PARIS (Reuters) – An extended-lost painting by a 13th century Italian grasp found within the kitchen of an aged French lady has been valued at as much as six million euros and will likely be offered at auction subsequent month.
The painting “Christ Mocked” (C), a long-lost masterpiece by Florentine Renaissance artist Cimabue within the late 13th century, which was discovered months in the past hanging in an aged lady’s kitchen within the city of Compiegne, is displayed in Paris, France, September 24, 2019. At L and R, copies of two different Cimabue work although to have been a part of the identical diptych. REUTERS/Charles Platiau
The “Christ Mocked” painting by early Renaissance artist Cimabue was valued at four to six million euros ($6.6 million) by Paris previous masters specialist Eric Turquin and will likely be offered by auction home Acteon in Senlis, north of Paris, on Oct. 27.
For years, the painting had hung near a cooking plate within the kitchen of an aged woman in Compiegne, north of Paris. It was discovered to be a Cimabue when an auction home specialist got here to worth her possessions.
Turquin stated there was little question concerning the authenticity of the painting, because it was within the fashion of the Italian grasp and tunnels made by woodworms within the poplar wooden panel match these of two related Cimabues, a “Madonna Enthroned” in London’s National Gallery and “The Flagellation of Christ” within the Frick Collection in New York.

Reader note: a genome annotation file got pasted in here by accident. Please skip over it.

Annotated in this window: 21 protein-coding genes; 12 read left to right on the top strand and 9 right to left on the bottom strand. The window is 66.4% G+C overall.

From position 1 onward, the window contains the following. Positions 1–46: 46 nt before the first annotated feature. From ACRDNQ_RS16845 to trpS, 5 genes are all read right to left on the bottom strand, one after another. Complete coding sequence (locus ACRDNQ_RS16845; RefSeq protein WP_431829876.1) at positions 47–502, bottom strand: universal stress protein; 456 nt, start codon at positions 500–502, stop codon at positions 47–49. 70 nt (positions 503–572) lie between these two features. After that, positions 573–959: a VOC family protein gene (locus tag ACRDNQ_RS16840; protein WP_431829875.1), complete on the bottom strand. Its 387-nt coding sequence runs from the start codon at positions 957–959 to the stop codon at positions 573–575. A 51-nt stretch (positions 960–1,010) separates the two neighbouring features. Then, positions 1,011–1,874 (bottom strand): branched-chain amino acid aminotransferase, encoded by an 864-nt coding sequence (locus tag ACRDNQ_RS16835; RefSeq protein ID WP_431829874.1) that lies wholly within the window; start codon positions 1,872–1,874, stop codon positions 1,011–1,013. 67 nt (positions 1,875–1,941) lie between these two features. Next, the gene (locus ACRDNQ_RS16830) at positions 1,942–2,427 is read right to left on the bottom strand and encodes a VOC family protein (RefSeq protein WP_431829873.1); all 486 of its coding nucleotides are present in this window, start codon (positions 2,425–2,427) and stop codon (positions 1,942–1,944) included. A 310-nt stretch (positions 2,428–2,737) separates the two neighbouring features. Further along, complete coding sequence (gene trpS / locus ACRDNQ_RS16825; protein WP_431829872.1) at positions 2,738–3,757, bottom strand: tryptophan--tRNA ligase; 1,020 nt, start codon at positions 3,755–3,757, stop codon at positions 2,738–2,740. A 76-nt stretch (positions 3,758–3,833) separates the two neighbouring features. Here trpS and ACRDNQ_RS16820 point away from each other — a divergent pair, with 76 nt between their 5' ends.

“This is an important work in art history. Cimabue pushed the envelope, he broke with the Greek style of painting with no perspective and he introduced humanity. In 1280, that was totally new, he was a revolutionary,” Turquin instructed Reuters.
The painting, executed in egg tempera, reveals the determine of Christ surrounded by an indignant crowd who’ve come to arrest him.
Turquin stated the tiny painting – measuring simply 20 by 26 cm (10 inches) – is believed to be a part of a diptych consisting of eight small panels. It could have been minimize aside by an artwork supplier within the 19th century to get a greater worth.
“Works by Cimabue are very rare. When I was an art student, I would never have dared to think that one day I would have the chance to hold a painting like this,” he stated.
The sale would be the first occasion of a Cimabue painting coming to market and would be the first probability to worth the artist’s work, the auction home stated.
Born in Florence, Cimabue, also referred to as Cenni di Pepo, was a pioneering Italian primitive painter, of whom solely about 10 identified works have survived. He was one of many first to make use of perspective and paint in a extra pure fashion that broke with mediaeval and Byzantine traditions.
Reporting by Noemie Olive and Pascale Antony; Writing by Geert De Clercq; Editing by Gareth Jones